|Generally safe avalanche conditions. Watch for unstable snow on isolated terrain features.
|Heightened avalanche conditions on specific terrain features. Evaluate snow and terrain carefully; identify features of concern.
|Dangerous avalanche conditions. Careful snowpack evaluation, cautious route-finding, and conservative decision-making essential.
|Very dangerous avalanche conditions. Travel in avalanche terrain not recommended.
|Extraordinarily dangerous avalanche conditions. Avoid all avalanche terrain.
|Likelihood of Avalanches
|Natural and human-triggered avalanches unlikely.
|Natural avalanches unlikely; human-triggered avalanches possible.
|Natural avalanches possible; human-triggered avalanches likely.
|Natural avalanches likely; human-triggered avalanches very likely.
|Natural and human-triggered avalanches certain.
|Avalanche Size and Distribution
|Small avalanches in isolated areas or extreme terrain.
|Small avalanches in specific areas; or large avalanches in isolated areas.
|Small avalanches in many areas; or large avalanches in specific areas; or very large avalanches in isolated areas.
|Large avalanches in many areas; or very large avalanches in specific areas.
|Very large avalanches in many areas.
|Size (D scale)
|Unlikely to bury a person
|Can bury a person
|Can destroy a house
|4 & 5
|Can destroy part or all of a village
Today should be our last day of cold temperatures before our weather does a complete 180 on us. A large scale system with strong southerly flow is headed in this evening and will bring considerably rising temperatures, gale force winds and heavy precipitation through the weekend. Rain could make it above 2,500′ by Sunday and another pulse looks to pump more warm air and moisture in for Monday and Tuesday. After today, expect rising avalanche danger, wet soggy snow along Turnagain Pass, and if we are lucky, the rain line will not reach our ridgetops. Stay tuned for more details on precip numbers tomorrow morning.
For today however, we are still in a similar avalanche pattern. Our main concern is at the upper elevations above 3,000′ where a person could trigger an avalanche 2-3′ thick breaking near the ground. If skies are clear enough to travel above 3,000′, keep in mind there is a potential weak layer of facets lurking under you. There could be no signs of instability before a slope cracks and releases. Unfortunately, snowpack tests continue to show reactivity in a weak layer of facets just above hard crust. This is keeping our hackles up on high alpine slopes.
High elevation terrain, pictured above, is where our avalanche concerns exist.
Snow pit at 3,200′ on Sunburst shows a thinner section of the snowpack (2.5 feet total depth) and thinner section of the slab (1.5 feet). This pit had the most reactive and concerning stability test results and tells us this layer of faceted snow could create an avalanche.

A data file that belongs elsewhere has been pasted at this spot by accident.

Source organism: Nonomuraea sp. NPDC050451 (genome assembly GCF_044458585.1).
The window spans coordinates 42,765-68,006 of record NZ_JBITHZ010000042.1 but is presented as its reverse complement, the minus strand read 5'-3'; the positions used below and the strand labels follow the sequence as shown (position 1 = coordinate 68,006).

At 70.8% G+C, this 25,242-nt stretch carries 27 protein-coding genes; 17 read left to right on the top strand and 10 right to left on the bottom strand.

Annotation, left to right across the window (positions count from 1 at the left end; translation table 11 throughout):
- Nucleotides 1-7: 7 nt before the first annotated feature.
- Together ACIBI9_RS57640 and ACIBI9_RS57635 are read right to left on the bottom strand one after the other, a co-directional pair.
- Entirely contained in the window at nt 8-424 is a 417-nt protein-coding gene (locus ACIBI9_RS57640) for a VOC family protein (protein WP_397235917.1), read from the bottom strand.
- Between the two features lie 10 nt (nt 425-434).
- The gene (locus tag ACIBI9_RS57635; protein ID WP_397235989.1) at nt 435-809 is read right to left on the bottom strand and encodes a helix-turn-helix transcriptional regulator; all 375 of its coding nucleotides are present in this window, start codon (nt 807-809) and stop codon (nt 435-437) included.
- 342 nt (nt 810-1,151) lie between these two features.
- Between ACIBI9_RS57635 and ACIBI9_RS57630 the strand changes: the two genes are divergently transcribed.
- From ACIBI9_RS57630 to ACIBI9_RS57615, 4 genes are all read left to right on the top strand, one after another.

Yesterday: Partly cloudy skies were over the region with a trace of snow overnight in areas near Turnagain Arm. Winds shifted from the NW to the east in the morning and have been averaging near 5mph with gusts in the mid-teens. The wind shift brought slightly warmer temperatures, mid-teens along the ridgelines and the low 20’s at the lower elevations.
Today: Partly cloudy skies, slowly warming temperatures and scattered light snow showers are forecast (to sea level). Only a trace to 2″ of snow is expected today along with a chance for 2-4″ of snow tonight. Winds will continue from an easterly direction and pick up into the 15-25mph range along ridgetops before increasing tonight to the 30-40 mph. Temperatures should rise to the 20’s F at the high elevations (4,000′) and close to 30 F at the low elevations (1,000′).
Tomorrow: A strong weather system and significant warming trend is on tap for the weekend and into early next week. Heavy snow and rain at sea level is expected along the eastern Kenai and western Prince William Sound. Seward is expected to see several inches of rainfall and Girdwood up to an inch tomorrow. Snow should make it to 1,000′ tomorrow but then turn to rain on Sunday with the snow line rising to 2,000′ or higher by Monday. We’ll be keeping close tabs on this storm so stay tuned!
PRECIPITATION 24-hour data (6am – 6am)
|Temp Avg (F)
|Snow Depth (in)
|Center Ridge (1880′)
|Summit Lake (1400′)
|Alyeska Mid (1700′)
RIDGETOP 24-hour data (6am – 6am)
|Temp Avg (F)
|Wind Avg (mph)
|Wind Gust (mph)
|Seattle Ridge (2400′)
*Seattle Ridge anemometer (wind sensor) is rimed over and the temperature sensor is not functioning. A new temperature sensor is arriving soon and we hope to get it up on the next clear day.
|Observation: Kickstep NE Bowl
|Observation: TinCan Backdoor/ Center Ridge
|AAS L1 Turnagain
|Avalanche: Lynx Creek
|Observation: Turnagain, Seattle, Mt Ascension
|Silverton Mountain Guides
|Observation: Tincan Trees
|Dalpes/Thamm/ Schauer Forecaster
|Observation: Seward Highway across from Johnson Pass TH
|Avalanche: Base of Seattle Ridge
|Troy Tempel, Thomas Lees, .Josh Bollaert, Damian Naquin
|Observation: Lynx creek